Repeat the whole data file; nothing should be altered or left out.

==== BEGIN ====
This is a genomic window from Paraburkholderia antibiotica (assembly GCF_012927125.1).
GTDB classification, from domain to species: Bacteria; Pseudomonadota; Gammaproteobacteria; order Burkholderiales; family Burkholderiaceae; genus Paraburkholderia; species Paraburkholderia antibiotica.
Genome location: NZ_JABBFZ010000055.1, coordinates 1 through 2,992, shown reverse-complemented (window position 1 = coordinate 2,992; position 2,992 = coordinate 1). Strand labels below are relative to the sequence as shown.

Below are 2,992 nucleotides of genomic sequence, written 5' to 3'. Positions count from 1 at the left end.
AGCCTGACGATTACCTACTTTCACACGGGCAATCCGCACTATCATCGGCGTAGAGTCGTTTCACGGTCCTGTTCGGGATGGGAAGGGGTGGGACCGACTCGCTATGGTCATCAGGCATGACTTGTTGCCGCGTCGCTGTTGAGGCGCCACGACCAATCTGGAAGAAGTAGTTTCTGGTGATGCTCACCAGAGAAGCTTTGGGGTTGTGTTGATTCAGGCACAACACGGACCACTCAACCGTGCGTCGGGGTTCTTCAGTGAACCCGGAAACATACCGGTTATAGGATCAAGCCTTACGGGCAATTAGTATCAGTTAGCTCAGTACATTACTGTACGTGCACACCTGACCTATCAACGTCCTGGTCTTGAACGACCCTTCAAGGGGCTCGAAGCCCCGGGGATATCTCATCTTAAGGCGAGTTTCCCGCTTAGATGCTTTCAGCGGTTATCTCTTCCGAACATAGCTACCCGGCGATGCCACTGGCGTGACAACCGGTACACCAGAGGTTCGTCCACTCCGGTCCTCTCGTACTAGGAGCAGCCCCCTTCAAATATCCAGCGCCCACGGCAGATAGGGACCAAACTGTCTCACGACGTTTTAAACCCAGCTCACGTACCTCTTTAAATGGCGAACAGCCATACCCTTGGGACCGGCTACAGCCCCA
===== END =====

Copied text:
This is a genomic window from Paraburkholderia antibiotica (assembly GCF_012927125.1).
GTDB classification, from domain to species: Bacteria; Pseudomonadota; Gammaproteobacteria; order Burkholderiales; family Burkholderiaceae; genus Paraburkholderia; species Paraburkholderia antibiotica.
Genome location: NZ_JABBFZ010000055.1, coordinates 1 through 2,992, shown reverse-complemented (window position 1 = coordinate 2,992; position 2,992 = coordinate 1). Strand labels below are relative to the sequence as shown.

Below are 2,992 nucleotides of genomic sequence, written 5' to 3'. Positions count from 1 at the left end.
AGCCTGACGATTACCTACTTTCACACGGGCAATCCGCACTATCATCGGCGTAGAGTCGTTTCACGGTCCTGTTCGGGATGGGAAGGGGTGGGACCGACTCGCTATGGTCATCAGGCATGACTTGTTGCCGCGTCGCTGTTGAGGCGCCACGACCAATCTGGAAGAAGTAGTTTCTGGTGATGCTCACCAGAGAAGCTTTGGGGTTGTGTTGATTCAGGCACAACACGGACCACTCAACCGTGCGTCGGGGTTCTTCAGTGAACCCGGAAACATACCGGTTATAGGATCAAGCCTTACGGGCAATTAGTATCAGTTAGCTCAGTACATTACTGTACGTGCACACCTGACCTATCAACGTCCTGGTCTTGAACGACCCTTCAAGGGGCTCGAAGCCCCGGGGATATCTCATCTTAAGGCGAGTTTCCCGCTTAGATGCTTTCAGCGGTTATCTCTTCCGAACATAGCTACCCGGCGATGCCACTGGCGTGACAACCGGTACACCAGAGGTTCGTCCACTCCGGTCCTCTCGTACTAGGAGCAGCCCCCTTCAAATATCCAGCGCCCACGGCAGATAGGGACCAAACTGTCTCACGACGTTTTAAACCCAGCTCACGTACCTCTTTAAATGGCGAACAGCCATACCCTTGGGACCGGCTACAGCCCCA